Hello and thank you for visiting AikiWeb, the
world's most active online Aikido community! This site is home to
over 22,000 aikido practitioners from around the world and covers a
wide range of aikido topics including techniques, philosophy, history,
humor, beginner issues, the marketplace, and more.
If you wish to join in the discussions or use the other advanced
features available, you will need to register first. Registration is
absolutely free and takes only a few minutes to complete so sign up today!
Timing issues. We worked on Mortoe Dori Ikkyo, but we did it really slow, and paying attention to our foot movements.
One of the things that was amazing was that it takes a lot of work to truly master going the speed that your uke is going. This was not easy, we were not to pull or to push the uke, we were only to guide them in this exercise. It took a lot of doing to get it anywhere near close.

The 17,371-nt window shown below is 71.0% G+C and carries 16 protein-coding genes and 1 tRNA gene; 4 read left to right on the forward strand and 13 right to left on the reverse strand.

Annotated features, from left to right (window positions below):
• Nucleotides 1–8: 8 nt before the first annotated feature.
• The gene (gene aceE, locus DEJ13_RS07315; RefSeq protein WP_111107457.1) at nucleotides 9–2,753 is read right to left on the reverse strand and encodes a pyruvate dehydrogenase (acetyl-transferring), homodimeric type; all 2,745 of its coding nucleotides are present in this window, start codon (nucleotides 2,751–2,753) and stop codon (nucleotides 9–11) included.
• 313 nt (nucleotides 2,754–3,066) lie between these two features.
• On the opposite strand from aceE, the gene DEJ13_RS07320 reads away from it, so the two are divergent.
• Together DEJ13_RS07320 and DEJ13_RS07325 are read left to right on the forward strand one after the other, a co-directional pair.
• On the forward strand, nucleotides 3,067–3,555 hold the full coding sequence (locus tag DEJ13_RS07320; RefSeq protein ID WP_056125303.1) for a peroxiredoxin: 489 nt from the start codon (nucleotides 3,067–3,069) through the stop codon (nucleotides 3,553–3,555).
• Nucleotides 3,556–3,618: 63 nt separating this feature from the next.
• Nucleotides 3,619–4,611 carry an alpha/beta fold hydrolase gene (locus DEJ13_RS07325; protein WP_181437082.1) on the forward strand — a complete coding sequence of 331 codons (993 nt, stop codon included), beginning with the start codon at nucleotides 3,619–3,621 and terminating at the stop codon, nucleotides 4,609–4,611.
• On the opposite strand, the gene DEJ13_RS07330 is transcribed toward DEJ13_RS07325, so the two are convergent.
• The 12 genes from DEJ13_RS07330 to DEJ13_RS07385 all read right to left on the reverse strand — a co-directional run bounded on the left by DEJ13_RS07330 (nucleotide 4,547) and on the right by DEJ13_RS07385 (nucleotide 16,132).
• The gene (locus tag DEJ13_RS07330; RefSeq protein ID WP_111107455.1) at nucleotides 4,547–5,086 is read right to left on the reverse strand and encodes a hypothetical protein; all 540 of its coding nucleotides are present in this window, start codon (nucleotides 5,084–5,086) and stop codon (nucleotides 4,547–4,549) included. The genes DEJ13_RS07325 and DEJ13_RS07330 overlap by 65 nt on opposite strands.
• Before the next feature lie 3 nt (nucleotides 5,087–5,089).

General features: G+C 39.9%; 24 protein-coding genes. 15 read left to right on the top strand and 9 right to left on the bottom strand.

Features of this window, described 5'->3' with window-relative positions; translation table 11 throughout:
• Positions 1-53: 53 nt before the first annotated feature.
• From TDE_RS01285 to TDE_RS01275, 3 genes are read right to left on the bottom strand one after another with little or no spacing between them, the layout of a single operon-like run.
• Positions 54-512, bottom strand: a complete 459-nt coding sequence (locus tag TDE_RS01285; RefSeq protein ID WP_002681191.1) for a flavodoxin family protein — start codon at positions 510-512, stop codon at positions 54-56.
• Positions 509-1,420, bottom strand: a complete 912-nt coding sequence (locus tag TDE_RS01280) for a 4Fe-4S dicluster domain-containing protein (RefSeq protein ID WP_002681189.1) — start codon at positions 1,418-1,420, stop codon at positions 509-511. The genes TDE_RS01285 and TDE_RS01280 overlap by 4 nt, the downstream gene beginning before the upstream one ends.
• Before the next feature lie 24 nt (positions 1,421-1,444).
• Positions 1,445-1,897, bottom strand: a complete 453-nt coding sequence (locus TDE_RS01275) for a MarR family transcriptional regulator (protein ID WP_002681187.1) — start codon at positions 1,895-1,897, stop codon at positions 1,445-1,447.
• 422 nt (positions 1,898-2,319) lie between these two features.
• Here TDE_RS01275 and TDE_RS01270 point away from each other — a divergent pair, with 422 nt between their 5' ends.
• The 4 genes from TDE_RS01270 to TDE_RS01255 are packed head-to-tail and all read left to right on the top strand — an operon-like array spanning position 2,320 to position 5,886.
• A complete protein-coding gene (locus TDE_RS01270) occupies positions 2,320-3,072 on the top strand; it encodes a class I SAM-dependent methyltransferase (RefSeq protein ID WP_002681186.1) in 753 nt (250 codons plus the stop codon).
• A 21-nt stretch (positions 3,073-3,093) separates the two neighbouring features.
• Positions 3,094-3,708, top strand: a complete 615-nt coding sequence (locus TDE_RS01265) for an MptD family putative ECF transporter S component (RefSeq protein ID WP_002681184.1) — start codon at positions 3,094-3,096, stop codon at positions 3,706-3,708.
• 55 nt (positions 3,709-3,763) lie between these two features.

We also worked on Tai No Henko with staying on the line and getting out of the line. Sensei revisited the technique that we start every class with and pointed out that most of us had developed it into a dance instead of practicing a technique. He had the Uke Move from center into the center of the Nage, and not to simply be parallel to the Nage. Nage then had to either get off of that line, or to redirect the energy of the Uke. Rick and I immediately saw the difference in the way that we were doing it, and started playing with the getting off the line, which seemed easier to both of us than the redirection. I asked Sensei about this and he said that we were not leading the person, that like the getting off the line, the redirection started before the UKE grabbed you. This seemed like news to everyone, so he demonstrated, a little tiny lead with his hand, and Uke went for it, Uke was already starting to be redirected before Uke had made contact. I did this with Rick after the class, and it was amazing. I could feel when I had the timing correct when I was too soon, and when I was too late. It was very neat.